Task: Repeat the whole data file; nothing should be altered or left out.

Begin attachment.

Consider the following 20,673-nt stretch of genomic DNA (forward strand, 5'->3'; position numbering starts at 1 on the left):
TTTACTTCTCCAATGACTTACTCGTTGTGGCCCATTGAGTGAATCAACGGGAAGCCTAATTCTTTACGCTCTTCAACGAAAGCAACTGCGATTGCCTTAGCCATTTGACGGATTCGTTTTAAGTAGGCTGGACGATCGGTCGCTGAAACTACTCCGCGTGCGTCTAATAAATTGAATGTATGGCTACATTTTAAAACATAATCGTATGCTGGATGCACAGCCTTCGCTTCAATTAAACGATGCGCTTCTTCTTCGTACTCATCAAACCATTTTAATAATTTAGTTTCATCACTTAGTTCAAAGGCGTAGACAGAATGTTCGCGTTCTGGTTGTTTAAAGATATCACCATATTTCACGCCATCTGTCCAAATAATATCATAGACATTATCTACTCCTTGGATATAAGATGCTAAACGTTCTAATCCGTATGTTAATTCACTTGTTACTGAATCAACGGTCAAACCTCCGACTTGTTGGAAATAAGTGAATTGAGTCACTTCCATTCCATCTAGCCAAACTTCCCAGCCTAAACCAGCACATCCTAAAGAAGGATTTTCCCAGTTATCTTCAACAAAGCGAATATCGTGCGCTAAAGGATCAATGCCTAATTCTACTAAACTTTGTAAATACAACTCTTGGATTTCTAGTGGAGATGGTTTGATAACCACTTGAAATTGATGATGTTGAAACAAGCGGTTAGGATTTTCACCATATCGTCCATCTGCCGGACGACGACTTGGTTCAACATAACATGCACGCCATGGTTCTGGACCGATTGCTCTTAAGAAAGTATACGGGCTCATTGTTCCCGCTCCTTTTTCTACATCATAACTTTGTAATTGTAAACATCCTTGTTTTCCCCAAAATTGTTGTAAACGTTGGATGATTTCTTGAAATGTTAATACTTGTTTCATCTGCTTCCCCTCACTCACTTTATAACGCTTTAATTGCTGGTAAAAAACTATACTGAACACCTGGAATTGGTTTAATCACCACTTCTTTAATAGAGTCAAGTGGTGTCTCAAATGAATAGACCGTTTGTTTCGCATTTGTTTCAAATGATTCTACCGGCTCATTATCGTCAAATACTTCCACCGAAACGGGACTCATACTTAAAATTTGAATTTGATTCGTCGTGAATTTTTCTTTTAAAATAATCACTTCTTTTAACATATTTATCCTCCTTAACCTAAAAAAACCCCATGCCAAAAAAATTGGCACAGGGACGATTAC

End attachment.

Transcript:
Consider the following 20,673-nt stretch of genomic DNA (forward strand, 5'->3'; position numbering starts at 1 on the left):
TTTACTTCTCCAATGACTTACTCGTTGTGGCCCATTGAGTGAATCAACGGGAAGCCTAATTCTTTACGCTCTTCAACGAAAGCAACTGCGATTGCCTTAGCCATTTGACGGATTCGTTTTAAGTAGGCTGGACGATCGGTCGCTGAAACTACTCCGCGTGCGTCTAATAAATTGAATGTATGGCTACATTTTAAAACATAATCGTATGCTGGATGCACAGCCTTCGCTTCAATTAAACGATGCGCTTCTTCTTCGTACTCATCAAACCATTTTAATAATTTAGTTTCATCACTTAGTTCAAAGGCGTAGACAGAATGTTCGCGTTCTGGTTGTTTAAAGATATCACCATATTTCACGCCATCTGTCCAAATAATATCATAGACATTATCTACTCCTTGGATATAAGATGCTAAACGTTCTAATCCGTATGTTAATTCACTTGTTACTGAATCAACGGTCAAACCTCCGACTTGTTGGAAATAAGTGAATTGAGTCACTTCCATTCCATCTAGCCAAACTTCCCAGCCTAAACCAGCACATCCTAAAGAAGGATTTTCCCAGTTATCTTCAACAAAGCGAATATCGTGCGCTAAAGGATCAATGCCTAATTCTACTAAACTTTGTAAATACAACTCTTGGATTTCTAGTGGAGATGGTTTGATAACCACTTGAAATTGATGATGTTGAAACAAGCGGTTAGGATTTTCACCATATCGTCCATCTGCCGGACGACGACTTGGTTCAACATAACATGCACGCCATGGTTCTGGACCGATTGCTCTTAAGAAAGTATACGGGCTCATTGTTCCCGCTCCTTTTTCTACATCATAACTTTGTAATTGTAAACATCCTTGTTTTCCCCAAAATTGTTGTAAACGTTGGATGATTTCTTGAAATGTTAATACTTGTTTCATCTGCTTCCCCTCACTCACTTTATAACGCTTTAATTGCTGGTAAAAAACTATACTGAACACCTGGAATTGGTTTAATCACCACTTCTTTAATAGAGTCAAGTGGTGTCTCAAATGAATAGACCGTTTGTTTCGCATTTGTTTCAAATGATTCTACCGGCTCATTATCGTCAAATACTTCCACCGAAACGGGACTCATACTTAAAATTTGAATTTGATTCGTCGTGAATTTTTCTTTTAAAATAATCACTTCTTTTAACATATTTATCCTCCTTAACCTAAAAAAACCCCATGCCAAAAAAATTGGCACAGGGACGATTAC